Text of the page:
Navistar Inc., an integrated manufacturer of trucks and diesel engines based in Lisle, Illinois, agreed to mitigate at least 10,000 tons of oxides of nitrogen (NOx) emissions, according to federal officials.

The company will pay a $52 million civil penalty in a consent decree announced Monday, to resolve violations of the Clean Air Act.

In particular, Navistar illegally introduced into commerce on‑highway Heavy-Duty Diesel Engines (HDDEs) that were not covered by EPA-issued certificates of conformity.

In 2015, the United States filed suit against Navistar alleging that in 2010, after lower emission standards went into effect, the company introduced into commerce 7,749 HDDEs. 

The HDDEs were not certified and did not meet the lower emission standards.

Navistar marketed and sold the engines installed in its international-branded trucks as being EPA-certified model year 2009 engines even though it completed all manufacturing and assembling processes for the engines in 2010.

The court held that the engines were in fact model year 2010 engines and required to be covered by a 2010 certificate of conformity demonstrating compliance with the lower emission requirements.

“This settlement shows we will hold companies accountable when they skirt the law to gain advantage at the expense of public health,” said Assistant Attorney General Todd Kim of the Justice Department’s Environment and Natural Resources Division. “The department’s steadfast pursuit of this case achieved a just result, including that the company must mitigate the harm it caused and, in doing so, specifically must consider assisting communities overburdened by pollution.” 

“Older diesel engines without modern emissions controls emit significant amounts of air pollution that harm people’s health and takes years off people’s lives,” said Acting Assistant Administrator Larry Starfield for the EPA’s Office of Enforcement and Compliance Assurance. “This harm is greatest in communities near busy roadways, which are too often overburdened by high levels of ozone and particulate matter pollution. Today’s settlement will protect these vulnerable communities by preventing the emission of 10,000 tons of NOx from older, heavily-polluting commercial vehicles and equipment.”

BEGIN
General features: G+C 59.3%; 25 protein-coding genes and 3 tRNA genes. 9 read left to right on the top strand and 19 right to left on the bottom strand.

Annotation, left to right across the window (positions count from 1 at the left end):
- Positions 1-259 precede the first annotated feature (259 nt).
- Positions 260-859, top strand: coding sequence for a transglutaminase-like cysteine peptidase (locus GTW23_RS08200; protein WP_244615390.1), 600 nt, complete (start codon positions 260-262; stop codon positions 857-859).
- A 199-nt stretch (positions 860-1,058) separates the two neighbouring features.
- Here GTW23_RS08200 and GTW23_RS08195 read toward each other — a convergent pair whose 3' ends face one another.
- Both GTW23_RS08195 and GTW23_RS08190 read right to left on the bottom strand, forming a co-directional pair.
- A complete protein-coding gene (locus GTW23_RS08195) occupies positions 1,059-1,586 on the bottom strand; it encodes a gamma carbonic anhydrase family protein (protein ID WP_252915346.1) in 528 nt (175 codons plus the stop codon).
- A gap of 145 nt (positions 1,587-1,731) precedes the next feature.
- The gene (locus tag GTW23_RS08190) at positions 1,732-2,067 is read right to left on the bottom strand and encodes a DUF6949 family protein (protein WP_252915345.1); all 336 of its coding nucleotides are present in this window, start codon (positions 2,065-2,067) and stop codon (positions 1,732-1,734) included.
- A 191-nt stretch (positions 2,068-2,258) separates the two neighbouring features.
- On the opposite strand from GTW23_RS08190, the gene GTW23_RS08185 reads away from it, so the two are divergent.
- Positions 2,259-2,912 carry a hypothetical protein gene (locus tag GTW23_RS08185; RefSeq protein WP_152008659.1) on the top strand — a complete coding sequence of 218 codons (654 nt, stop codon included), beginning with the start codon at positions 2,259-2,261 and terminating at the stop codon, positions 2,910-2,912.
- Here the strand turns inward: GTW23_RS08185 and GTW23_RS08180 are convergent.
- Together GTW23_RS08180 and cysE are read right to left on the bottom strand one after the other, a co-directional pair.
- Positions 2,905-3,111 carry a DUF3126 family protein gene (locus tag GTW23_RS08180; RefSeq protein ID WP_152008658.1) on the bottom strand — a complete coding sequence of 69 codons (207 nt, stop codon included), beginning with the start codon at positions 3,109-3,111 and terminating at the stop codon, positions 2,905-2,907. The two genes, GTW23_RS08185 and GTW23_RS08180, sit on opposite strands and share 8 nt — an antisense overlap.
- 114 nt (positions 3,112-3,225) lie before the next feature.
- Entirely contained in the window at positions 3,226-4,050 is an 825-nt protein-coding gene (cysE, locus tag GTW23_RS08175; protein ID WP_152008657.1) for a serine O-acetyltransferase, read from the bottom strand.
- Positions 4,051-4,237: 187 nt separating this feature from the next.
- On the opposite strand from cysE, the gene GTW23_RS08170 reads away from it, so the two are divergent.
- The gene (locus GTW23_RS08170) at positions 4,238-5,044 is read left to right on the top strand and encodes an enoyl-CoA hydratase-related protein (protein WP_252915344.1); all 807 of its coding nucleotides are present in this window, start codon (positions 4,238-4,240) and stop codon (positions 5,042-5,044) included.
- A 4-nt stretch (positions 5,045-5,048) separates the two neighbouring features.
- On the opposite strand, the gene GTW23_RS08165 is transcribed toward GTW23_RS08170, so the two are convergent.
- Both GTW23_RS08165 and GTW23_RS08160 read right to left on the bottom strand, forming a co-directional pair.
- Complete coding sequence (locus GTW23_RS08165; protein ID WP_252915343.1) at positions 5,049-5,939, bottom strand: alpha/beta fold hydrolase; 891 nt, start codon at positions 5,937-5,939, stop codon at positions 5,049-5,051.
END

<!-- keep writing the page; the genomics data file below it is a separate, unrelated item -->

Under the settlement, Navistar will pay a civil penalty of $52 million, forfeit its current account of NOx credits, and purchase and destroy enough older diesel engines to prevent 10,000 tons of future NOx emissions, a powerful air pollutant known to cause significant adverse health effects.

The settlement requires Navistar to structure its mitigation of NOx emissions through one or more programs approved by EPA that will take into consideration geographic diversity and benefits to communities that are overburdened by air pollution.

Navistar will report back to the EPA on its implementation of the program to ensure compliance with the environmental justice and geographic distribution requirements in the consent decree.  

This settlement comes after more than six years of diligent prosecution by the United States.

The federal government prevailed in the first phase of litigation when the U.S. District Court of Illinois held that Navistar was liable for the alleged violations.

In the second phase, and facing an imminent trial on the remedies, the parties reached the negotiated resolution that is captured by the consent decree

By Raul

Raul Hernandez is a former journalist. He has worked as a newspaper reporter for more than 30 years at the El Paso Herald-Post, El Paso Times, Press Enterprise in Riverside, California and the Ventura County Star in California. He was a court reporter for more than 20 years.

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